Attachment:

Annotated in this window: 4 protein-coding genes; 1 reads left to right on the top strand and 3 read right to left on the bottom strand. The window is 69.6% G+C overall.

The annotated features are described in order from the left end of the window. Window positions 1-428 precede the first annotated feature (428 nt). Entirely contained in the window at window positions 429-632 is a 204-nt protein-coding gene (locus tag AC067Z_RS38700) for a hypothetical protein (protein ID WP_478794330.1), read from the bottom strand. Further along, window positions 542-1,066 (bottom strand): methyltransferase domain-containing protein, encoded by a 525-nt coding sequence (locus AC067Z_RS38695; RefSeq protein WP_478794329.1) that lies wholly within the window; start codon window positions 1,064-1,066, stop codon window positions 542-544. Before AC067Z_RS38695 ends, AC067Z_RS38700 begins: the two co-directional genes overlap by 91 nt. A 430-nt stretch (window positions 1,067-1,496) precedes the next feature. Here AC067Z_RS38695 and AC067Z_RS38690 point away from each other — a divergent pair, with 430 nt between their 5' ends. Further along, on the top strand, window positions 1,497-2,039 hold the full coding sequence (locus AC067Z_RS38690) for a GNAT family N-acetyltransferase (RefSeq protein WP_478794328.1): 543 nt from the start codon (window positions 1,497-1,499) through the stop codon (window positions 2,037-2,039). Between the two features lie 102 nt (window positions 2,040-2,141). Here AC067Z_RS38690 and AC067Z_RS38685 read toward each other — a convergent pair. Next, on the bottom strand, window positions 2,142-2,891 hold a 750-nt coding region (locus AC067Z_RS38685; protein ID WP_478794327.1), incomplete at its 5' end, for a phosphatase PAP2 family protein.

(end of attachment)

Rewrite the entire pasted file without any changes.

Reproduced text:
Annotated in this window: 4 protein-coding genes; 1 reads left to right on the top strand and 3 read right to left on the bottom strand. The window is 69.6% G+C overall.

The annotated features are described in order from the left end of the window. Window positions 1-428 precede the first annotated feature (428 nt). Entirely contained in the window at window positions 429-632 is a 204-nt protein-coding gene (locus tag AC067Z_RS38700) for a hypothetical protein (protein ID WP_478794330.1), read from the bottom strand. Further along, window positions 542-1,066 (bottom strand): methyltransferase domain-containing protein, encoded by a 525-nt coding sequence (locus AC067Z_RS38695; RefSeq protein WP_478794329.1) that lies wholly within the window; start codon window positions 1,064-1,066, stop codon window positions 542-544. Before AC067Z_RS38695 ends, AC067Z_RS38700 begins: the two co-directional genes overlap by 91 nt. A 430-nt stretch (window positions 1,067-1,496) precedes the next feature. Here AC067Z_RS38695 and AC067Z_RS38690 point away from each other — a divergent pair, with 430 nt between their 5' ends. Further along, on the top strand, window positions 1,497-2,039 hold the full coding sequence (locus AC067Z_RS38690) for a GNAT family N-acetyltransferase (RefSeq protein WP_478794328.1): 543 nt from the start codon (window positions 1,497-1,499) through the stop codon (window positions 2,037-2,039). Between the two features lie 102 nt (window positions 2,040-2,141). Here AC067Z_RS38690 and AC067Z_RS38685 read toward each other — a convergent pair. Next, on the bottom strand, window positions 2,142-2,891 hold a 750-nt coding region (locus AC067Z_RS38685; protein ID WP_478794327.1), incomplete at its 5' end, for a phosphatase PAP2 family protein.